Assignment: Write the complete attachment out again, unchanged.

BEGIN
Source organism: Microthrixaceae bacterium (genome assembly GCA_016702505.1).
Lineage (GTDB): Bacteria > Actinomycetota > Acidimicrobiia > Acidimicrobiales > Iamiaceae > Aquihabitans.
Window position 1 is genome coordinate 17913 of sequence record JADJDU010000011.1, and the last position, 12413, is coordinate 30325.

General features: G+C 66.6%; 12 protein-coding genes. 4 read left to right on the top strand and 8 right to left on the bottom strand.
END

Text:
Source organism: Microthrixaceae bacterium (genome assembly GCA_016702505.1).
Lineage (GTDB): Bacteria > Actinomycetota > Acidimicrobiia > Acidimicrobiales > Iamiaceae > Aquihabitans.
Window position 1 is genome coordinate 17913 of sequence record JADJDU010000011.1, and the last position, 12413, is coordinate 30325.

General features: G+C 66.6%; 12 protein-coding genes. 4 read left to right on the top strand and 8 right to left on the bottom strand.